The Walters provides an excellent overview of the significance of skeletal masks to the Mexica, which I have included below.
Throughout Mesoamerica, the wearing of masks was central to the performance of religious rituals and reenactments of myths and history. The face is the center of identity, and by changing one’s face, a person can transcend the bounds of self, social expectations, and even earthly limitations. In this transformed state, the human becomes the god, supernatural being or mythic hero portrayed.
Masks of skeletal heads, whether human or animal, are relatively common, for death played a central role in Mexica religion. Death was one of the twenty daysigns of the Mexican calendar, indicating its essential place in the natural cycle of the cosmos. Death also was directly connected to the concept of regeneration and resurrection, which was a basic principle in Aztec religious philosophy.
A key Mexica myth recounts the journey of Ehecatl, a wind god who was an aspect of Quetzalcóatl (“Feathered Serpent”), a powerful Mesoamerican deity. Ehecatl travels to Mictlán, the land of the dead, where he retrieves the bones of long-dead ancestors. He grinds their bones and mixes the powder with his blood, offered in sacrifice. With this potent mixture, the god formed the new race of humans who, according to Mexica cosmology, inhabit the present fifth age of Creation. Thus, death and rebirth are intimately connected in Aztec thought and religious practice.
The mask represents the concept of life generated from death with visages animated by lively eyes and painted skin. The mask was probably worn during rituals, covering the performer’s face or attached to an elaborate, full-head mask, and transforms the person into a new being that symbolizes the pan-Mesoamerican belief in life springing from death as a natural, and inevitable, process of the mystical universe. (Walters)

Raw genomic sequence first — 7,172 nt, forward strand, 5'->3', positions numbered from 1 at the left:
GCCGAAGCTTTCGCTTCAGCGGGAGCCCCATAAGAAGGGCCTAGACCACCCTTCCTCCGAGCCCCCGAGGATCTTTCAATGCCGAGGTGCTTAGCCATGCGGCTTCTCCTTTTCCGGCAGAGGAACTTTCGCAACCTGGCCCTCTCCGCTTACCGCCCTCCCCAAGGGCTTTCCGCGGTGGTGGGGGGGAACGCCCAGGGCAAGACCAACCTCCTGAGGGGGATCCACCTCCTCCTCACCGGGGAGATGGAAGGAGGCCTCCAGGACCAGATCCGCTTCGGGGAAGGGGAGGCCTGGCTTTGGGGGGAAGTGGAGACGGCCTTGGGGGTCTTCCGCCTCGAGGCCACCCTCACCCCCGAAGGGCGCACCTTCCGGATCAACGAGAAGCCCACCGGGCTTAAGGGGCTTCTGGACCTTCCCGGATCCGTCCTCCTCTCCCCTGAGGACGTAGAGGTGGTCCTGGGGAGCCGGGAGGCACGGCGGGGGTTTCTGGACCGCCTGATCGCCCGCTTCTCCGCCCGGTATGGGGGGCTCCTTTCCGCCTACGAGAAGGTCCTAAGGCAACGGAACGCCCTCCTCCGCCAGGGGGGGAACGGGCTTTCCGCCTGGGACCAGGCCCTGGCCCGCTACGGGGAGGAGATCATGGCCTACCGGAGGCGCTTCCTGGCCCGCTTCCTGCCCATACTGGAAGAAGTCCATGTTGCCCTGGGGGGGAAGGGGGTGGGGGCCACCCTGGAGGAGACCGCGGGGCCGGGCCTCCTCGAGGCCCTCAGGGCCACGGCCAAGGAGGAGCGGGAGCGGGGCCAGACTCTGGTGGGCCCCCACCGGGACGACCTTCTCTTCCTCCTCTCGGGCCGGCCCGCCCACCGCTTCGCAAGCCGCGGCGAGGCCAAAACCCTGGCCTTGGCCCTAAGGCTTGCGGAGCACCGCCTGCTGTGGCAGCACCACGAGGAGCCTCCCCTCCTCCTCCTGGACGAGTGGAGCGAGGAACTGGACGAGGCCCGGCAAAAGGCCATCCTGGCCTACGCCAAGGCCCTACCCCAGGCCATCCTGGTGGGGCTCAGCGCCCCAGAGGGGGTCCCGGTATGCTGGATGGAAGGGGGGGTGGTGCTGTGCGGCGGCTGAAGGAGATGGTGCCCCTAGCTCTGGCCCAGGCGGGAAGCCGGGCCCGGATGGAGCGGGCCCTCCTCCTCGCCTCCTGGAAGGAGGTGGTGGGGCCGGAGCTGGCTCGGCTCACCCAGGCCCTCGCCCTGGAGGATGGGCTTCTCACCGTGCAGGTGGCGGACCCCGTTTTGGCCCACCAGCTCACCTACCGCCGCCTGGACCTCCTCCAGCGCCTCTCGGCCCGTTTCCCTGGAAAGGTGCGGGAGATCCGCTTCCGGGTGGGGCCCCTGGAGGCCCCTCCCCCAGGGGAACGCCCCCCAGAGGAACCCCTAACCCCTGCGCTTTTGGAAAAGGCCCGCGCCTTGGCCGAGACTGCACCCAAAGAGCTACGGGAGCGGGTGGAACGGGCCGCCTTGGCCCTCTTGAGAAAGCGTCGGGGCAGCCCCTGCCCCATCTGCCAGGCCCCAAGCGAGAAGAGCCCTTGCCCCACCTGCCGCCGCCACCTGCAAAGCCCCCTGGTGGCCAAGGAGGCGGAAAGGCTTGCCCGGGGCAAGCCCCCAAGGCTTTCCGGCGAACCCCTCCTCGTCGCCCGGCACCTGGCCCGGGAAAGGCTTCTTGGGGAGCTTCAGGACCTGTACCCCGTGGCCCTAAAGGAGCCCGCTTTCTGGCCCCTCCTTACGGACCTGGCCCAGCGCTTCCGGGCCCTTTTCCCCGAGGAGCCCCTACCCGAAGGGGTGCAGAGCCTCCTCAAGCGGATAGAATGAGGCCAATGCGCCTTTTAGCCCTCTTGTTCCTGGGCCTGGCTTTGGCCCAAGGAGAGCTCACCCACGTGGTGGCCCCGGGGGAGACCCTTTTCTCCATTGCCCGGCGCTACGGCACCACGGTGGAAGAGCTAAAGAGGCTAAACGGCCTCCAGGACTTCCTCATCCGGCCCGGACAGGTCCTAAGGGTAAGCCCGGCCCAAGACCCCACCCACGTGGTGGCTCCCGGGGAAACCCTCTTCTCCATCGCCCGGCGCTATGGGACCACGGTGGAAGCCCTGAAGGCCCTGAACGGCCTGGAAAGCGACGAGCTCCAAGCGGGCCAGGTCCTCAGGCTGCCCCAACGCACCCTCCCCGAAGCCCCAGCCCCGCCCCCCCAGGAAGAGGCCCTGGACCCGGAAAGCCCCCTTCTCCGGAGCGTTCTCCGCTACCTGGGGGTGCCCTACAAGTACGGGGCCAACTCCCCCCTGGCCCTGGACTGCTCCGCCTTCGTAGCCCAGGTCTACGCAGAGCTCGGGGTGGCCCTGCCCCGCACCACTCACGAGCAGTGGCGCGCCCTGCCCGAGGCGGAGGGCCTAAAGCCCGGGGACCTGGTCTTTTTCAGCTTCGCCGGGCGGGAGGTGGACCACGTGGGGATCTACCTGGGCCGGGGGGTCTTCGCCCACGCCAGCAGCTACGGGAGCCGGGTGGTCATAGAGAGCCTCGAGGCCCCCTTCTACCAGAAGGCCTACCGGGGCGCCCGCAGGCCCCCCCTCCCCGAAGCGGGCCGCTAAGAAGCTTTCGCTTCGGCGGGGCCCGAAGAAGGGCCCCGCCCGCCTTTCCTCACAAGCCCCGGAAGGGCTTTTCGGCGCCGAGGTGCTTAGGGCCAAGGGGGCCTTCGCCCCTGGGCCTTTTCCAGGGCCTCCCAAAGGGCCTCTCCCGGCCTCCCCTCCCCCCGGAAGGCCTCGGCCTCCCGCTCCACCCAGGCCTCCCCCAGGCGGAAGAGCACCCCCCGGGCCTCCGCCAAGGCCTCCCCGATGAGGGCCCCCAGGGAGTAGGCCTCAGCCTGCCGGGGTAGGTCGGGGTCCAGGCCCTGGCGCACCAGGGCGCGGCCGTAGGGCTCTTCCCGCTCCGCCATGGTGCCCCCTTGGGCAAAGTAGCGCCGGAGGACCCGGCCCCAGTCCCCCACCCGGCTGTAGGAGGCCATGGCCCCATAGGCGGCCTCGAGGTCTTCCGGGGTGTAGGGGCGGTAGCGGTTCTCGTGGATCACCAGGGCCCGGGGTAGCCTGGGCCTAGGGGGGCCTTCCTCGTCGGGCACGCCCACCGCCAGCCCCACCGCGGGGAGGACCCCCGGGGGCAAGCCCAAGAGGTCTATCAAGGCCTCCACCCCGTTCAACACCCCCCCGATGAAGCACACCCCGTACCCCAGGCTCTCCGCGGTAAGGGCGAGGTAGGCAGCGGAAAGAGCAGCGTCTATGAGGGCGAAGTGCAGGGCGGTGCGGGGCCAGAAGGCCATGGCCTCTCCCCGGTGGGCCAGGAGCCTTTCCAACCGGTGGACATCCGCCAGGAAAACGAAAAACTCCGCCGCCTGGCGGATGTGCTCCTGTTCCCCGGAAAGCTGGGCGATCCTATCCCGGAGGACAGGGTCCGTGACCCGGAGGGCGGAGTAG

St Margaret Book of Hours.
"Seven days and nights I sat beside the body, weeping for Enkidu beside the body,
and then I saw a worm fall out of his nose. Must I die too? Must Gilgamesh be like that?
It was then I felt the fear of it in my belly. I roam the wilderness because of the fear.
Enkidu, the companion, whom I loved, is dirt, nothing but clay is Enkidu.
Weeping as if I were a woman I roam the paths and shores of unknown places saying: ‘Must I die too? Must Gilgamesh be like that?’”
-Epic of Gilgamesh 18th century B.C.
Infinity of Nations. Assiniboine Antelope Headdress, Nahua Mask, Heiltsuk Mask, Shield of Crow Chief Arapoosh Sore Belly Apsáalooke, Kumukwamł Chief of the Undersea Mask, Maya Portrait Head, Nepcetat Mask,Yup’ik Bird Mask, Muisca Cermaic Head (top to bottom). Smithsonian Museum of the Native American.
Abu Yahya Zakariya’ ibn Muhammad al-Qazwini; ‘Wonders of the Seven Seas’ section of ‘Aja’ib al-makhluqat wa-ghara’ib al-mawjudat (Marvels of Things Created and Miraculous Aspects of Things Existing), ca. 1203-1283 CE.
Mid 20th century
Paper, colored inks
A member of the Goroka tribe located in Indonesia and Papua New Guinea, photographed by Jimmy Nelson. Jimmy Nelson is a photographer from the United Kingdom that created the project “Before they pass away” where he went to the most remote places in the planet to visit and document the lifestyle of 29 tribes that are very likely to disappear because of the expansion of modern societies.